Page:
Mother of three Mary Martinez was ousted from a Target store in Michigan earlier this month, after she began breastfeeding her hungry 4-week-old daughter in the electronics section.
Though there were few other shoppers in the area, Target security approached Martinez and her husband, Jose, and told them to leave. "He said, 'It's against the law. You have to go,'" Jose Martinez told Fox News.
The police were called, and even after an officer admitted that breastfeeding in public was not, in fact, against the law, the family was escorted out of the store.
I'm not sure whether this smacks of ignorance or is indicative of a cultural issue. So threw it out to my readers at Boston.com's Child Caring blog, and now I'm throwing it out to you: Do you think this happened because of our society considers breasts to be sexual objects? Or were the security guards just ignorant about the rights of a woman to breastfeed in public?
Martinez and her husband were certain that they weren't breaking any laws because Jose Martinez happens to be a Detroit police officer. Still, he says, he asked the local police who came to the scene, just to be sure. "I asked one of them if it was indeed illegal maybe in Harper Woods to breast-feed. He said, 'No.' And that was it. We got our stuff together and we left," he told Fox News.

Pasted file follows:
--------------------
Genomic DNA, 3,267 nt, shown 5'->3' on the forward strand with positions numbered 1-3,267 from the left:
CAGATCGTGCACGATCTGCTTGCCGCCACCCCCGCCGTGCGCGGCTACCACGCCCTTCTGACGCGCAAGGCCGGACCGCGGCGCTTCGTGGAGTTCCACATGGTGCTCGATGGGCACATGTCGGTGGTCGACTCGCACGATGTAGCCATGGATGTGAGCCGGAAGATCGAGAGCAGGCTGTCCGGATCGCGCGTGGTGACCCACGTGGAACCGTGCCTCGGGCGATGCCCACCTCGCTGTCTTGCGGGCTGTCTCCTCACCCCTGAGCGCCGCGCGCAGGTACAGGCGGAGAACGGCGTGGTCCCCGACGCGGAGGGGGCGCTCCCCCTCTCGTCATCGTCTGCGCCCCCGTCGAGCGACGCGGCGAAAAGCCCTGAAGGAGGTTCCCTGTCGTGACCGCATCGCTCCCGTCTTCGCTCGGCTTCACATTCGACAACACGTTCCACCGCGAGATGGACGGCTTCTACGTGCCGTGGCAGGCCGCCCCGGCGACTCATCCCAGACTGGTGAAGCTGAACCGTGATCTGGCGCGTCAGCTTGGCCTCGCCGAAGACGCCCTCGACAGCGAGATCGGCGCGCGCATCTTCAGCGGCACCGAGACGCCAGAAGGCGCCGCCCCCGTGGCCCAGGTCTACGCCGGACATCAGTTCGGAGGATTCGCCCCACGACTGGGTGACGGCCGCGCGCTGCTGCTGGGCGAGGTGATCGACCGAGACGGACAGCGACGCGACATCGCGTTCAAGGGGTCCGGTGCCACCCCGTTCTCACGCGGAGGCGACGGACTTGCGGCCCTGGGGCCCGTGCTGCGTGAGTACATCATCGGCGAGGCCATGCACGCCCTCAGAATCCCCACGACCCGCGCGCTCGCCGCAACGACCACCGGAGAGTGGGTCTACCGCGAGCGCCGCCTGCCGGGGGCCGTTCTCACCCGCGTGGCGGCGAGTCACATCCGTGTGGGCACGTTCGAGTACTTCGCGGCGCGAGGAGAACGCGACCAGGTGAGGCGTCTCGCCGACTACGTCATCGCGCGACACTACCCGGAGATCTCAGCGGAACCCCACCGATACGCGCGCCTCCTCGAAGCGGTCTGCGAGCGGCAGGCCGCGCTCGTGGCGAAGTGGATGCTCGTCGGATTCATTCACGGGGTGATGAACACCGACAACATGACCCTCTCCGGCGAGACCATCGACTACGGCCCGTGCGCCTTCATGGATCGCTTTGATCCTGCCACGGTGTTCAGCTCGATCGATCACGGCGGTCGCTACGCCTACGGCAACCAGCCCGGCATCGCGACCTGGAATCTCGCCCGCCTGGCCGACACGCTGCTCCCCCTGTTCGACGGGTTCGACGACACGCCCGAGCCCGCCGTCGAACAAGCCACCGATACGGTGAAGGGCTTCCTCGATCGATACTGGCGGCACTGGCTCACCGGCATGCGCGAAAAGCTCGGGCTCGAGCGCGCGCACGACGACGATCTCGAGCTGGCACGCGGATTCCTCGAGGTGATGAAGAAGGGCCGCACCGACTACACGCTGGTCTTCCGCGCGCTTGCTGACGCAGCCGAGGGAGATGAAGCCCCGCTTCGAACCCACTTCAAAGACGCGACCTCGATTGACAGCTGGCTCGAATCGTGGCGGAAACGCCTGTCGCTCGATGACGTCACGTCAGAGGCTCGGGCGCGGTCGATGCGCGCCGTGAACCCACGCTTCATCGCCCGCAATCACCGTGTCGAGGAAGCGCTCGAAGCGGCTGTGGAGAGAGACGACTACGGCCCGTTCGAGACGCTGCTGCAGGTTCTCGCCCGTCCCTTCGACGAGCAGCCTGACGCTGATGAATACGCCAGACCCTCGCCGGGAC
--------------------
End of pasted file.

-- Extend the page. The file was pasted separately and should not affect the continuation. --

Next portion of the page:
The store insists that the incident became a safety issue. "This specific situation escalated to a point where we were concerned for the safety of our guests, so law enforcement was called," the store management said in a statement. "We regret the incident in our store and will continue to provide a shopping environment that respects the needs of all guests, including nursing mothers."I think that Kate Harding at Salon put it best when she asked: "Are you kidding me? How on earth does feeding a baby "escalate" to a safety issue for other customers?"
Some of the comments on my post at Boston.com are pretty enlightening. Among the overwhelmingly supportive comments were several that that condemned the mom for breastfeeding at all, and many that suggested she was to blame for being indiscreet. Why the electronics department, several wondered. Why not find a fitting room, or go to the car?
For the record, breastfeeding in public is legal throughout the US. Forty-three states have laws on the books specifically protecting the practice, and 28 states have laws that specifically except breastfeeding from public indecency laws (you can find details at the National Conference of State Legislatures website).The fact that we need laws about it at all, though, speaks to a larger problem. In other countries, breastfeeding is expected, even encouraged. Here, though? It's OK to wear a barely-there bikini on a crowded beach, but women are told to hide in a public restroom to feed their child?
Parents, please weigh in: How do you feel about breastfeeding in public? Moms, in particular: Did you or didn't you, and why?